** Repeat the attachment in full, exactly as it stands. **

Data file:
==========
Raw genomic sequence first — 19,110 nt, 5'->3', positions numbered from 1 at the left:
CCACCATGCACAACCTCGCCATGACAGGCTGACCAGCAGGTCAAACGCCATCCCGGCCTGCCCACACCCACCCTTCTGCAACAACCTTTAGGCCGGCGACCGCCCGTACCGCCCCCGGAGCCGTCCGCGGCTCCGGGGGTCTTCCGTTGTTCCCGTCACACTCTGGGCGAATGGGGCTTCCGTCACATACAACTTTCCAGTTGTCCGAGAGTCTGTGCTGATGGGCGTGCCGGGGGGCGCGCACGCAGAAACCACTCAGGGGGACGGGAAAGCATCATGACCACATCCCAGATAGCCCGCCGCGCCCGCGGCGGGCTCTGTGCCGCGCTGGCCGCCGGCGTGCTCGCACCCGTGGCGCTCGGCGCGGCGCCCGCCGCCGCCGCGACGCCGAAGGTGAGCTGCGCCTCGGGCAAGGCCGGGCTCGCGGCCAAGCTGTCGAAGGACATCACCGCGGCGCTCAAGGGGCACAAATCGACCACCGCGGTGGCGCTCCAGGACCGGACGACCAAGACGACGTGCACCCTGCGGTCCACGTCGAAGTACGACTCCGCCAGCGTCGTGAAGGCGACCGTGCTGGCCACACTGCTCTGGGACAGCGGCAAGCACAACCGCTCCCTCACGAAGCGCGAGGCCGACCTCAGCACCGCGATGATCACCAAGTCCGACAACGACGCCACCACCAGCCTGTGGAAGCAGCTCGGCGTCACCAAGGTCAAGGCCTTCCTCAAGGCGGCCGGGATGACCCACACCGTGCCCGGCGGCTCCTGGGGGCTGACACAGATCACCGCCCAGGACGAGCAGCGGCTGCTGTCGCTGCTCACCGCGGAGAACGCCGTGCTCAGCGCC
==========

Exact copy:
Raw genomic sequence first — 19,110 nt, 5'->3', positions numbered from 1 at the left:
CCACCATGCACAACCTCGCCATGACAGGCTGACCAGCAGGTCAAACGCCATCCCGGCCTGCCCACACCCACCCTTCTGCAACAACCTTTAGGCCGGCGACCGCCCGTACCGCCCCCGGAGCCGTCCGCGGCTCCGGGGGTCTTCCGTTGTTCCCGTCACACTCTGGGCGAATGGGGCTTCCGTCACATACAACTTTCCAGTTGTCCGAGAGTCTGTGCTGATGGGCGTGCCGGGGGGCGCGCACGCAGAAACCACTCAGGGGGACGGGAAAGCATCATGACCACATCCCAGATAGCCCGCCGCGCCCGCGGCGGGCTCTGTGCCGCGCTGGCCGCCGGCGTGCTCGCACCCGTGGCGCTCGGCGCGGCGCCCGCCGCCGCCGCGACGCCGAAGGTGAGCTGCGCCTCGGGCAAGGCCGGGCTCGCGGCCAAGCTGTCGAAGGACATCACCGCGGCGCTCAAGGGGCACAAATCGACCACCGCGGTGGCGCTCCAGGACCGGACGACCAAGACGACGTGCACCCTGCGGTCCACGTCGAAGTACGACTCCGCCAGCGTCGTGAAGGCGACCGTGCTGGCCACACTGCTCTGGGACAGCGGCAAGCACAACCGCTCCCTCACGAAGCGCGAGGCCGACCTCAGCACCGCGATGATCACCAAGTCCGACAACGACGCCACCACCAGCCTGTGGAAGCAGCTCGGCGTCACCAAGGTCAAGGCCTTCCTCAAGGCGGCCGGGATGACCCACACCGTGCCCGGCGGCTCCTGGGGGCTGACACAGATCACCGCCCAGGACGAGCAGCGGCTGCTGTCGCTGCTCACCGCGGAGAACGCCGTGCTCAGCGCC